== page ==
It is a given that parents care about the education of their children. Currently, North Carolina has an Academic Standards Review Commission (ASRC) which is looking at the Common Core standards to see if they are appropriate for North Carolina. The ASRC has heard testimony from people who support Common Core and from people who oppose it. I have attended a number of the ASRC meetings, and have listened to both sides of the story. I have learned that even the teachers who like Common Core talk about the difficulties in implementing it. I have also learned that two of the people involved in the creation of Common Core have refused to sign off on the program because it did not do what it was supposedly intended to do. I have also learned that there is some information gathering included in Common Core that makes the NSA look like amateurs. Common Core is a copyrighted program, making it difficult to alter, that includes millions of dollars in unfunded liabilities because of the software licensing and computers needed to meet the testing requirements of the program. These are just a few of the issues. On September 21, 2013, (according to The Washington Post), Bill Gates stated, “It would be great if our education stuff worked, but that we won’t know for probably a decade.” Just for the record, The Daily Caller reported in March 2014 that the children of Bill Gates attend a private school that does not use Common Core standards. Common Core for thee, but not for me.
So where am I going with this? I am looking at the way local school boards are not looking out for the students in their districts. On September 19, 2015, The New Bern Sun Journal posted a story about the Craven County Board of Education. The state has recently released the test scores for area schools for last year. Common Core has been in North Carolina since the 2012-2-13 school year, so these scores reflect the success (or failure) of Common Core.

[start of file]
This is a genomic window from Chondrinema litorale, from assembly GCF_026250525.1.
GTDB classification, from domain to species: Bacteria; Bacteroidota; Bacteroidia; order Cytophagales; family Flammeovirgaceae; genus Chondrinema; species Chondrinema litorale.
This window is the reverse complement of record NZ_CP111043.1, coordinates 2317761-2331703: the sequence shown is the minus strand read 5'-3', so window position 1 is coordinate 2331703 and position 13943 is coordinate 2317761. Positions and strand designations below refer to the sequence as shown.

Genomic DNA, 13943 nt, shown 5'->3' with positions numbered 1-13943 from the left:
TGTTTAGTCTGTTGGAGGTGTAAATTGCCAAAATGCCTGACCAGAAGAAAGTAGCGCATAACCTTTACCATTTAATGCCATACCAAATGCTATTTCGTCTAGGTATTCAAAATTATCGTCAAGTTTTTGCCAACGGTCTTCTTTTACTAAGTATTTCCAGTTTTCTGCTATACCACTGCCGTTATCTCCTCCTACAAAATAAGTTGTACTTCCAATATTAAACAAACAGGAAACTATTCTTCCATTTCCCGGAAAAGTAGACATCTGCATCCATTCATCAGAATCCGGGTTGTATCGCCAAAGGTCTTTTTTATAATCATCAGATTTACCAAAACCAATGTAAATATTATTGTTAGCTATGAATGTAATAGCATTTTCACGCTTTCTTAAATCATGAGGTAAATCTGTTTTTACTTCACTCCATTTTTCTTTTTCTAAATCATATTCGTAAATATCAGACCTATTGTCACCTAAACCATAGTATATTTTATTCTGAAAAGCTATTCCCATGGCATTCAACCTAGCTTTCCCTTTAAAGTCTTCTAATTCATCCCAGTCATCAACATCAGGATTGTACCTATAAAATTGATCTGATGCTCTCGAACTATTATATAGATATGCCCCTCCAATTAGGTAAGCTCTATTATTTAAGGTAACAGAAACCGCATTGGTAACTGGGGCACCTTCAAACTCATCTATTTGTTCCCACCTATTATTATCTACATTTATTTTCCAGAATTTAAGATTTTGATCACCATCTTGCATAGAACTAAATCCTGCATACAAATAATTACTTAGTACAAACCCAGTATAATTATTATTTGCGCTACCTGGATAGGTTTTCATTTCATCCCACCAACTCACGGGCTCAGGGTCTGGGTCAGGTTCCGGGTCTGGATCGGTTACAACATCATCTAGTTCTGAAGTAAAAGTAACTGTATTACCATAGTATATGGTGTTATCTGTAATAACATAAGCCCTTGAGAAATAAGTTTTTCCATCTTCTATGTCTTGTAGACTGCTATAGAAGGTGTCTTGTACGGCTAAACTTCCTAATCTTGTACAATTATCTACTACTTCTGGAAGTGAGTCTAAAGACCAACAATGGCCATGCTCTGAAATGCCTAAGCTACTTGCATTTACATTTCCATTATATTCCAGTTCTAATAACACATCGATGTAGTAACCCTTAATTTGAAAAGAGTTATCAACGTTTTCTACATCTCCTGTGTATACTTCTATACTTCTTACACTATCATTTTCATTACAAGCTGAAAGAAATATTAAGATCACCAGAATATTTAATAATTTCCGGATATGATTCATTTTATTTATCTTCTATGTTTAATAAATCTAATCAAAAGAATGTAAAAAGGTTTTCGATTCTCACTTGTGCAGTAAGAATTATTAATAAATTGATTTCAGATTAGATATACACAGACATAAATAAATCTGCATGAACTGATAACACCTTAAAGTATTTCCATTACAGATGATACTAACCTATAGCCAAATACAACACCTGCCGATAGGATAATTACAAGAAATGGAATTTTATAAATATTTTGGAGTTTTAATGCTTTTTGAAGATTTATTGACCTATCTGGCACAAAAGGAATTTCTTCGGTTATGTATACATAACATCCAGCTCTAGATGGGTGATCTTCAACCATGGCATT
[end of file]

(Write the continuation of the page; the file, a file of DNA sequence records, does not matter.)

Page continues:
The article mentioned that across North Carolina, 72.2 percent of traditional public schools received grades of C or better. The article also notes that in 2014-2015, the period covered by the grades, there is a 15-point scale used in the grading process. That means that a C is from a 55 to a 69. Meanwhile, the students are on a different grade scale–a scale which would consider those numbers as failing grades. What we have here is a different standard for the school than for the students. How convenient. Note that this shows that more than one fourth of the schools scored below a 55. Wow.
If you are a parent, there are a number of things you can do to protect your child’s education. You can begin attending Board of Education Meetings and speaking out when those in charge try to tell you that a failing grade is not a failing grade. You can also seek out people to run for the local Board of Education who will look out for your child’s education and not simply go along with what the state bureaucracy tells them. You have a voice in your child’s education. You have the option of speaking out or remaining silent and paying the consequences.